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Setup meant for two
For a positive out-of-box experience with the $279 NEC AccuSync 95F, get someone to help you unpack it--this 19-inch behemoth weighs just less than 50 pounds. But once it's on your desk, you'll have no trouble setting up this display. NEC provides a slim pamphlet that includes basic specs, setup instructions, and a succinct summary of the onscreen display (OSD) controls, showing an icon and a description of each function. The guide also explains, for example, what an Invar shadow mask is and how a flat CRT (such as this one) eliminates distortion and reduces glare. In addition, the guide contains a troubleshooting section and a list of tech-support options and phone numbers.
The streamlined OSD controls make it easy to calibrate the display. Three buttons on the front panel let you bring up the simple OSD with 20 icons, scroll through the functions, enable a function, or reset the display to default settings. Unlike most monitors, there are no submenus to wade through. You'll find all the basics, such as tilt/geometry, rotation, color temperature, and degaussing. You can even change the color of the OSD menu, but there are no higher functions such as OSD lock, time-out adjustment, or convergence control.
The AccuSync 95F supports a maximum resolution of 1,600x1,200 at a 76Hz refresh rate, which is adequately flicker-free. At this resolution, however, you'll find desktop fonts and icons small, blurry, and generally hard to read. At the recommended 1,280x1,024 resolution at 85Hz, the monitor is far easier on the eyes but still suffers from focus problems.
In CNET Labs' DisplayMate tests, the NEC revealed a couple of good points but a number of flaws. After we fixed some slight inward bowing at the bottom of the display using the OSD, the AccuSync 95F's geometry looked very good. We also liked the display's color rendering. It had excellent color separation, especially in the reds and blues, and we saw many more gradations of colors on our test color triangle than with most CRTs. Web and Photoshop graphics reinforced this perception; the AccuSync rendered smooth, accurate skin tones and well-balanced colors. On the other hand, while we saw similarly good separation and shading on our grayscale tests, it was impossible to get pure whites and blacks without making the rest of the picture look awful. In text tests, small and large fonts and icons looked a bit blurry, faint, and not quite black. You wouldn't want to use the NEC to read pages and pages of text.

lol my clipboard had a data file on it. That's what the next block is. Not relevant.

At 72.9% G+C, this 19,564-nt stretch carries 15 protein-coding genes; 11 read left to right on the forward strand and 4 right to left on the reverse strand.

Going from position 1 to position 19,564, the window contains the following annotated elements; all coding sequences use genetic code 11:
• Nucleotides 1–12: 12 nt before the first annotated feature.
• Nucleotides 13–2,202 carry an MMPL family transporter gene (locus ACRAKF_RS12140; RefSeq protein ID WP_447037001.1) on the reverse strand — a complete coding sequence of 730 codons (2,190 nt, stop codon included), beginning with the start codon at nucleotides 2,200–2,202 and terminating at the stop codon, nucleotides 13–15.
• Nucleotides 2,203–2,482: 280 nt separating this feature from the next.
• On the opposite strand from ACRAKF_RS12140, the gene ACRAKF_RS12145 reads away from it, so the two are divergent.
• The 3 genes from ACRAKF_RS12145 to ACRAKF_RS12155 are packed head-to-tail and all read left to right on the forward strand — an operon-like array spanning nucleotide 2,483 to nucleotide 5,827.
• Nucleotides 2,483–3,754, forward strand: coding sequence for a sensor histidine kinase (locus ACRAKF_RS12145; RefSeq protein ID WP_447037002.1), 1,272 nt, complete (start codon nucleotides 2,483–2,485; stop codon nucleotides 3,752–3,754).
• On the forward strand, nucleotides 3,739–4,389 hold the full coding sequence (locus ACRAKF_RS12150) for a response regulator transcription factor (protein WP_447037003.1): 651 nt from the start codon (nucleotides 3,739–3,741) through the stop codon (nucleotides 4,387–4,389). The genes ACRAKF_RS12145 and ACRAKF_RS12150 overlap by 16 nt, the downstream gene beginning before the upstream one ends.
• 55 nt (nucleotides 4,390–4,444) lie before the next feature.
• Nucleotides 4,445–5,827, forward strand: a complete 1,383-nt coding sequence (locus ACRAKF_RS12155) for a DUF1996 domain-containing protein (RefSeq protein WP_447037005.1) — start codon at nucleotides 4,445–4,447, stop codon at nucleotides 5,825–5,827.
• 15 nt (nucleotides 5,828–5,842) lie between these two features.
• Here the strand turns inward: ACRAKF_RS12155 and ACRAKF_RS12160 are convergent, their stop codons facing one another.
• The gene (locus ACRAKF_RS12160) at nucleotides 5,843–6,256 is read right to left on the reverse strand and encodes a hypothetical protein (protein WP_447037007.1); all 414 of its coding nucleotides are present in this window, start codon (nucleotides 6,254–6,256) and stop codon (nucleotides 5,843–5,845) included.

The monitor comes with better-than-average service and support. It's backed by a three-year warranty (standard for CRTs), and NEC-Mitsubishi provides toll-free phone support 24/7 for the length of the warranty.
The big decision
While $279 certainly seems a small enough price to pay for a monitor as big as the NEC AccuSync 95F, a low price and excellent color can't make up for its focus problems. Home and business users who need to view mostly text and simple graphics should check out the Cornerstone p1450 or the Samsung SyncMaster 900NF for a better viewing experience.
|19-inch CRT image-quality test|
Longer bars indicate better performance
|The NEC AccuSync 95F displayed strengths and weaknesses in CNET Labs' tests. The monitor had no problem displaying colors accurately; however, text looked fuzzy and washed out, and the AccuSync had difficulty depicting pure black and white.|